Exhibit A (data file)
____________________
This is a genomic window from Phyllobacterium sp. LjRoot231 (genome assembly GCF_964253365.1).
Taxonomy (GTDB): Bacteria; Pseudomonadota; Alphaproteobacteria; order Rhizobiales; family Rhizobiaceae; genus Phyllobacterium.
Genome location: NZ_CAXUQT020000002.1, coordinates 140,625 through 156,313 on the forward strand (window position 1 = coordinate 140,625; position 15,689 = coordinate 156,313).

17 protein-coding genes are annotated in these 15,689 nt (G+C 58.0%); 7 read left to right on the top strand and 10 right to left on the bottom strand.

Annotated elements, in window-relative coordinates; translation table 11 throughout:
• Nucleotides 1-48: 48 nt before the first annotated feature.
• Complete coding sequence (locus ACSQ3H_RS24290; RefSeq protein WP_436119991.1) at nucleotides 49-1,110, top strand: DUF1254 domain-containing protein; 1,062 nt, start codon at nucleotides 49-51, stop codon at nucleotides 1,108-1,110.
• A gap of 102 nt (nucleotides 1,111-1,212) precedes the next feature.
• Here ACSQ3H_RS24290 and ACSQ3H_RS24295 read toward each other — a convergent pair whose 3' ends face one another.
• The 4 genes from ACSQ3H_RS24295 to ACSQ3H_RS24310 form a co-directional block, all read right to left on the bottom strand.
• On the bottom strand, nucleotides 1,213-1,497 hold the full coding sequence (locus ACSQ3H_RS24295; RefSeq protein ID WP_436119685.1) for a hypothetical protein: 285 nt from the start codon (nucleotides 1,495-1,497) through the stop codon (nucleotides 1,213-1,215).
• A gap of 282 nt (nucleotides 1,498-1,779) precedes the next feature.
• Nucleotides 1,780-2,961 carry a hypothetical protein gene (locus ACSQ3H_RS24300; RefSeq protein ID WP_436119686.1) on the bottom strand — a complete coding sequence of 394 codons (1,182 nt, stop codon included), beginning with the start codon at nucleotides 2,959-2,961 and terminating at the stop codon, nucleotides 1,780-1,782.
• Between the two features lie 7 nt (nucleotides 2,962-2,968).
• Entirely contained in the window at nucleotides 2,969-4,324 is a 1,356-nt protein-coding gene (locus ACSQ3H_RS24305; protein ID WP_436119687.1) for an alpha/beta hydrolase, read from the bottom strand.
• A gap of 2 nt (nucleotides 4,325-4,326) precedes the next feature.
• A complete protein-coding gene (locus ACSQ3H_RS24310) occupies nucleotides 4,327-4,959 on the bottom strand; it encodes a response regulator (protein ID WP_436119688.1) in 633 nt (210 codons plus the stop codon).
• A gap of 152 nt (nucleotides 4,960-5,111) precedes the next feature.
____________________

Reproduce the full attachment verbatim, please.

This is a genomic window from Phyllobacterium sp. LjRoot231 (genome assembly GCF_964253365.1).
Taxonomy (GTDB): Bacteria; Pseudomonadota; Alphaproteobacteria; order Rhizobiales; family Rhizobiaceae; genus Phyllobacterium.
Genome location: NZ_CAXUQT020000002.1, coordinates 140,625 through 156,313 on the forward strand (window position 1 = coordinate 140,625; position 15,689 = coordinate 156,313).

17 protein-coding genes are annotated in these 15,689 nt (G+C 58.0%); 7 read left to right on the top strand and 10 right to left on the bottom strand.

Annotated elements, in window-relative coordinates; translation table 11 throughout:
• Nucleotides 1-48: 48 nt before the first annotated feature.
• Complete coding sequence (locus ACSQ3H_RS24290; RefSeq protein WP_436119991.1) at nucleotides 49-1,110, top strand: DUF1254 domain-containing protein; 1,062 nt, start codon at nucleotides 49-51, stop codon at nucleotides 1,108-1,110.
• A gap of 102 nt (nucleotides 1,111-1,212) precedes the next feature.
• Here ACSQ3H_RS24290 and ACSQ3H_RS24295 read toward each other — a convergent pair whose 3' ends face one another.
• The 4 genes from ACSQ3H_RS24295 to ACSQ3H_RS24310 form a co-directional block, all read right to left on the bottom strand.
• On the bottom strand, nucleotides 1,213-1,497 hold the full coding sequence (locus ACSQ3H_RS24295; RefSeq protein ID WP_436119685.1) for a hypothetical protein: 285 nt from the start codon (nucleotides 1,495-1,497) through the stop codon (nucleotides 1,213-1,215).
• A gap of 282 nt (nucleotides 1,498-1,779) precedes the next feature.
• Nucleotides 1,780-2,961 carry a hypothetical protein gene (locus ACSQ3H_RS24300; RefSeq protein ID WP_436119686.1) on the bottom strand — a complete coding sequence of 394 codons (1,182 nt, stop codon included), beginning with the start codon at nucleotides 2,959-2,961 and terminating at the stop codon, nucleotides 1,780-1,782.
• Between the two features lie 7 nt (nucleotides 2,962-2,968).
• Entirely contained in the window at nucleotides 2,969-4,324 is a 1,356-nt protein-coding gene (locus ACSQ3H_RS24305; protein ID WP_436119687.1) for an alpha/beta hydrolase, read from the bottom strand.
• A gap of 2 nt (nucleotides 4,325-4,326) precedes the next feature.
• A complete protein-coding gene (locus ACSQ3H_RS24310) occupies nucleotides 4,327-4,959 on the bottom strand; it encodes a response regulator (protein ID WP_436119688.1) in 633 nt (210 codons plus the stop codon).
• A gap of 152 nt (nucleotides 4,960-5,111) precedes the next feature.